Japanese drug company Daiichi Sankyo faces over 1,000 lawsuits related to its blood pressure drug, Benicar (olmesartan). The first bellwether trials should be underway in late 2016, the New Jersey Law Journal reported.
The number of lawsuits against the company, whose U.S. headquarters is in New Jersey, climbed rapidly. There were originally only 70 cases when federal Judges consolidated cases into multidistrict litigation earlier this year. Now about 1,100 federal cases are pending before U.S. District Judge Robert B. Kugler and U.S. Magistrate Judge Joel Schneider. About 66 more state cases await trial in Atlantic County before Judge Nelson C. Johnson.
Plaintiffs alleged the drug caused them to suffer severe stomach and intestinal problems including chronic diarrhea, intestinal damage and malnutrition — a condition known as sprue-like enteropathy or villous atrophy.
Adam Slater, co-lead counsel for the plaintiffs in the Benicar MDL, said some of the people who filed lawsuits suffered 10 or 20 diarrhea attacks each day and lost up to 100 pounds. The severe weight loss led to malnutrition and other complications including infections and even cataracts. Some even died.
Judge Committed to Moving Cases Quickly
“The judge has made it clear he wants this case to move. He wants discovery to move,” Slater told the New Jersey Law Journal. He also said there could be as many as 4,000 cases in the MDL.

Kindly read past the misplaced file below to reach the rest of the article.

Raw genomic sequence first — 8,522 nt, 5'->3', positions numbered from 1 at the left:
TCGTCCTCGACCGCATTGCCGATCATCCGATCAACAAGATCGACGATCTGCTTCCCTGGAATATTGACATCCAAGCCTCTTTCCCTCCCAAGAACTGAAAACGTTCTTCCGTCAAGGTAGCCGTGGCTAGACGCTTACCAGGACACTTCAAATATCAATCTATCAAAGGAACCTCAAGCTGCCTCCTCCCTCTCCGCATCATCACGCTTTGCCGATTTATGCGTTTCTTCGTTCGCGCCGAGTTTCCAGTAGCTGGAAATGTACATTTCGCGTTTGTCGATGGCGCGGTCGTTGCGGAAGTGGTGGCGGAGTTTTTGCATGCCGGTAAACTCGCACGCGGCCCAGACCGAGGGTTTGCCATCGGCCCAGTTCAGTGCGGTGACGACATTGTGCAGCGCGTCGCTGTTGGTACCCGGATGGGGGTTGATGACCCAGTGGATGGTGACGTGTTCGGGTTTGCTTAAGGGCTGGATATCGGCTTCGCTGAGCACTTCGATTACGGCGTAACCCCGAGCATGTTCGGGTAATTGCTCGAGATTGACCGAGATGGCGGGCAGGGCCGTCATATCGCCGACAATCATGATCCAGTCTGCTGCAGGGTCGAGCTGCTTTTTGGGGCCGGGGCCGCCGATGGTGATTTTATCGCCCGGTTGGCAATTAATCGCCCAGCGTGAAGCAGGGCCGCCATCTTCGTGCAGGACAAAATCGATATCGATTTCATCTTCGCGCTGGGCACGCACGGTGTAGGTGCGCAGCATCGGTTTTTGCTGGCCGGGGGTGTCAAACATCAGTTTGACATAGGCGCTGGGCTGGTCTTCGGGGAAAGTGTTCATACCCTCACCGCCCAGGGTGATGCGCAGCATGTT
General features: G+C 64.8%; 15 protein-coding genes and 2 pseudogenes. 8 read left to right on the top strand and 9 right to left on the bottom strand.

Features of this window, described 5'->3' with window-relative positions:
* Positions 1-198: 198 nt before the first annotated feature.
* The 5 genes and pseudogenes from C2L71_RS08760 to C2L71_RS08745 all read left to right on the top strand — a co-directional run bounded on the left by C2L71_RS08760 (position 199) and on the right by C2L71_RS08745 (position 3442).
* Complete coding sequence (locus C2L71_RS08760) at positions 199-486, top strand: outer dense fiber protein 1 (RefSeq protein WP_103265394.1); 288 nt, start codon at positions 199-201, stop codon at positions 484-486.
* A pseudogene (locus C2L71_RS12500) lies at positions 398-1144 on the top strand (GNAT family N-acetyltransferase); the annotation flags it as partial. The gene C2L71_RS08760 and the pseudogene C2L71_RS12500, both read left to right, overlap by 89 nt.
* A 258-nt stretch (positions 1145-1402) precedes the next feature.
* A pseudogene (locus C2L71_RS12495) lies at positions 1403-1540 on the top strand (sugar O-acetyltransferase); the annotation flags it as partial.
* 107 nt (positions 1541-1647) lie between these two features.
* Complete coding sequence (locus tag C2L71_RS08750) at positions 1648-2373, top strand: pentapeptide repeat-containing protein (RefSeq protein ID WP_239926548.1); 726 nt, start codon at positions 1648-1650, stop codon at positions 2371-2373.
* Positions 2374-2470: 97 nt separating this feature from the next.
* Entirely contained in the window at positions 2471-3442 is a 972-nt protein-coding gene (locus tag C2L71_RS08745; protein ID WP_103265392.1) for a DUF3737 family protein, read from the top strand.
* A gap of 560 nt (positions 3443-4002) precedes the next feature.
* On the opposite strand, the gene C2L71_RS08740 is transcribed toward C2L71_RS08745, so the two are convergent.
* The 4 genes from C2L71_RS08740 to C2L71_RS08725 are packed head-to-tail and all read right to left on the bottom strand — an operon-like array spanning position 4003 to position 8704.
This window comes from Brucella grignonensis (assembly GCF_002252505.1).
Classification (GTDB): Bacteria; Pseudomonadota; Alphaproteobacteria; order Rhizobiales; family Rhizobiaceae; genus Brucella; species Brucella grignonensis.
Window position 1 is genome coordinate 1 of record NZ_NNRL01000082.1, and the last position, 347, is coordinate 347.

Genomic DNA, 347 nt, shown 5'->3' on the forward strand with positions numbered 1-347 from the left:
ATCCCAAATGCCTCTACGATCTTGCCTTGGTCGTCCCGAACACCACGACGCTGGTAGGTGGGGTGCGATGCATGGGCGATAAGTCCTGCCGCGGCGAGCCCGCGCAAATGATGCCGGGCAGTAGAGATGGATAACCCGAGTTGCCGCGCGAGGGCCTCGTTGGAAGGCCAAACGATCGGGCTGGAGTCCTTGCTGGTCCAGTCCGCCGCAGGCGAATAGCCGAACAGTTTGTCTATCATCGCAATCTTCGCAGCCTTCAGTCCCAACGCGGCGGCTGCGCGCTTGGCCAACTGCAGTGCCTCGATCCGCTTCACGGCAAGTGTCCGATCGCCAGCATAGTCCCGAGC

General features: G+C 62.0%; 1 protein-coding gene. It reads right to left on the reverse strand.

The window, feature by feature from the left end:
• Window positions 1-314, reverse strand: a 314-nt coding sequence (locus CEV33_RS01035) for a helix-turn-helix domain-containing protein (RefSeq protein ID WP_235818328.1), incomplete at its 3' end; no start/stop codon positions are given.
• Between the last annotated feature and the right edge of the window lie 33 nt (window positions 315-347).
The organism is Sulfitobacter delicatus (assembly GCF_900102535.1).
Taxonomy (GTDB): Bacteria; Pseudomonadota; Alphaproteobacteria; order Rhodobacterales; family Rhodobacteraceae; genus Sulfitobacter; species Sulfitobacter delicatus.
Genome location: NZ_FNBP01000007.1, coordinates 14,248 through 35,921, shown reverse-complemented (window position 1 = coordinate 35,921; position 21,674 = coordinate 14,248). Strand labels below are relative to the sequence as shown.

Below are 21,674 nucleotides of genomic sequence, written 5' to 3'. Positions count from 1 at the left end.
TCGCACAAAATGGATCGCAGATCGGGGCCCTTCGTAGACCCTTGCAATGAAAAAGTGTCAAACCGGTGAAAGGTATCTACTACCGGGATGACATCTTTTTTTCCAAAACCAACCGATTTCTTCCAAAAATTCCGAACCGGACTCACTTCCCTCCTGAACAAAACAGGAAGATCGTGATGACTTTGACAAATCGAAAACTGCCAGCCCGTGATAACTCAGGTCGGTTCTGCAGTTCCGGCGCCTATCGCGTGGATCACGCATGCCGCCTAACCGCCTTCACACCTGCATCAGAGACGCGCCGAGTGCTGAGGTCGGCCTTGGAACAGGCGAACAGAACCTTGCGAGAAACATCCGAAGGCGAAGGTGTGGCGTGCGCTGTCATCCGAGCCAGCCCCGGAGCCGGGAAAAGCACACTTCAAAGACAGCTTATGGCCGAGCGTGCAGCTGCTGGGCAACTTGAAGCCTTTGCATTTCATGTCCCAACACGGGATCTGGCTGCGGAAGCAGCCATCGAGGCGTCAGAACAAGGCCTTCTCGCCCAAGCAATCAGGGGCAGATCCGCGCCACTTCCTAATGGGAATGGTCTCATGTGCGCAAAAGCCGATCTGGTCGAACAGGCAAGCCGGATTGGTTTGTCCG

Lawyers on both sides are establishing protocols on how to manage millions of pages of documents of discovery and select bellwethers.
In May, the MDL judges sat in on a “science day” where attorneys presented scientific information relevant to the cases and arguments. This practice is becoming a part of mass tort protocol and allows attorneys to educate judges and make their arguments.
Daiichi Sankyo Paid $39 Million to Settle Kickback Allegations
In addition to the civil cases brought against it, Daiichi faced allegations of fraud from the U.S Department of Justice. At the September pretrial hearing, Judge Schneider also asked the drug maker to submit to a review of documents related to the $39 million settlement with the DOJ.
The DOJ accused Daiichi of paying kickbacks to doctors to encourage them to prescribe several drugs, including Benicar and settled the allegations in January 2015. Each year, doctors write about 11 million prescriptions for the drug. The DOJ complaint stated the drug maker paid for lavish dinners and speaking engagements even when some doctors weren’t actually speaking. Provisions the company violated are a part of the False Claims Act.
“Drug companies are prohibited from using lavish entertainment and padded speaker program payments to induce physicians to prescribe their drugs for beneficiaries of federal health care programs,” said U.S. Attorney Carmen Ortiz for the District of Massachusetts in a DOJ statement. “Settlements like this one show that the government will continue to pursue health care companies that use kickbacks to promote their products.”
Kathy Fragoules, a former Daichii sales rep, blew the whistle on the company under provisions of the False Claim Act. While the settlement resolves allegations, there was no determination of liability. The drug maker must make several internal compliance reforms over the next five years, according to the DOJ announcement.